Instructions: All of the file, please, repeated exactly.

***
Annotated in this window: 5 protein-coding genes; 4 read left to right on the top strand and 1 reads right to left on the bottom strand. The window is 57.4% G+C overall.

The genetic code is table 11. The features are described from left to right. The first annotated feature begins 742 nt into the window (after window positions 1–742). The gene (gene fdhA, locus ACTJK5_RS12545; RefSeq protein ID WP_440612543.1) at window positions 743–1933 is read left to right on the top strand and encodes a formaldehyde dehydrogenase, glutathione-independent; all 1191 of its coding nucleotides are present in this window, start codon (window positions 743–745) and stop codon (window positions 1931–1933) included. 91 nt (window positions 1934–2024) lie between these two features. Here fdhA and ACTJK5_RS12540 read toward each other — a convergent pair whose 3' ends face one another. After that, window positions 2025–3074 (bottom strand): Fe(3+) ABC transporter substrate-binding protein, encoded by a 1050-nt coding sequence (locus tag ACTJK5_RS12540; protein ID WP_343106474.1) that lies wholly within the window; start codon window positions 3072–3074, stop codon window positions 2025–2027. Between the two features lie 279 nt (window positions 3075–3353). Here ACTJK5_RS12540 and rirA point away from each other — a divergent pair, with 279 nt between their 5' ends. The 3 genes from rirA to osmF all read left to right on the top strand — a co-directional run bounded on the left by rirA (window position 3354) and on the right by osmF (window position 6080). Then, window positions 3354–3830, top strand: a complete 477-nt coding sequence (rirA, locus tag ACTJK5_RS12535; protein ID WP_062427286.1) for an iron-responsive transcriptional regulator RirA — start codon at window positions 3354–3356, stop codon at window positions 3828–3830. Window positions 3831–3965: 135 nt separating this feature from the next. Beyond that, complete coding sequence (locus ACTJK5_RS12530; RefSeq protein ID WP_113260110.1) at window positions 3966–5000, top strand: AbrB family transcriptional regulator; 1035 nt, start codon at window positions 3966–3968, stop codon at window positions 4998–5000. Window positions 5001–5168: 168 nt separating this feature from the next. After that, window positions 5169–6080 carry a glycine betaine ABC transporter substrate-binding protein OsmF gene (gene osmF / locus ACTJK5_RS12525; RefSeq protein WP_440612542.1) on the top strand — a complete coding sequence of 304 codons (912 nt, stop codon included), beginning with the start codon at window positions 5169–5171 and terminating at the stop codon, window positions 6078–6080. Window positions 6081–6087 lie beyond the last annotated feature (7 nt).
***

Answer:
Annotated in this window: 5 protein-coding genes; 4 read left to right on the top strand and 1 reads right to left on the bottom strand. The window is 57.4% G+C overall.

The genetic code is table 11. The features are described from left to right. The first annotated feature begins 742 nt into the window (after window positions 1–742). The gene (gene fdhA, locus ACTJK5_RS12545; RefSeq protein ID WP_440612543.1) at window positions 743–1933 is read left to right on the top strand and encodes a formaldehyde dehydrogenase, glutathione-independent; all 1191 of its coding nucleotides are present in this window, start codon (window positions 743–745) and stop codon (window positions 1931–1933) included. 91 nt (window positions 1934–2024) lie between these two features. Here fdhA and ACTJK5_RS12540 read toward each other — a convergent pair whose 3' ends face one another. After that, window positions 2025–3074 (bottom strand): Fe(3+) ABC transporter substrate-binding protein, encoded by a 1050-nt coding sequence (locus tag ACTJK5_RS12540; protein ID WP_343106474.1) that lies wholly within the window; start codon window positions 3072–3074, stop codon window positions 2025–2027. Between the two features lie 279 nt (window positions 3075–3353). Here ACTJK5_RS12540 and rirA point away from each other — a divergent pair, with 279 nt between their 5' ends. The 3 genes from rirA to osmF all read left to right on the top strand — a co-directional run bounded on the left by rirA (window position 3354) and on the right by osmF (window position 6080). Then, window positions 3354–3830, top strand: a complete 477-nt coding sequence (rirA, locus tag ACTJK5_RS12535; protein ID WP_062427286.1) for an iron-responsive transcriptional regulator RirA — start codon at window positions 3354–3356, stop codon at window positions 3828–3830. Window positions 3831–3965: 135 nt separating this feature from the next. Beyond that, complete coding sequence (locus ACTJK5_RS12530; RefSeq protein ID WP_113260110.1) at window positions 3966–5000, top strand: AbrB family transcriptional regulator; 1035 nt, start codon at window positions 3966–3968, stop codon at window positions 4998–5000. Window positions 5001–5168: 168 nt separating this feature from the next. After that, window positions 5169–6080 carry a glycine betaine ABC transporter substrate-binding protein OsmF gene (gene osmF / locus ACTJK5_RS12525; RefSeq protein WP_440612542.1) on the top strand — a complete coding sequence of 304 codons (912 nt, stop codon included), beginning with the start codon at window positions 5169–5171 and terminating at the stop codon, window positions 6078–6080. Window positions 6081–6087 lie beyond the last annotated feature (7 nt).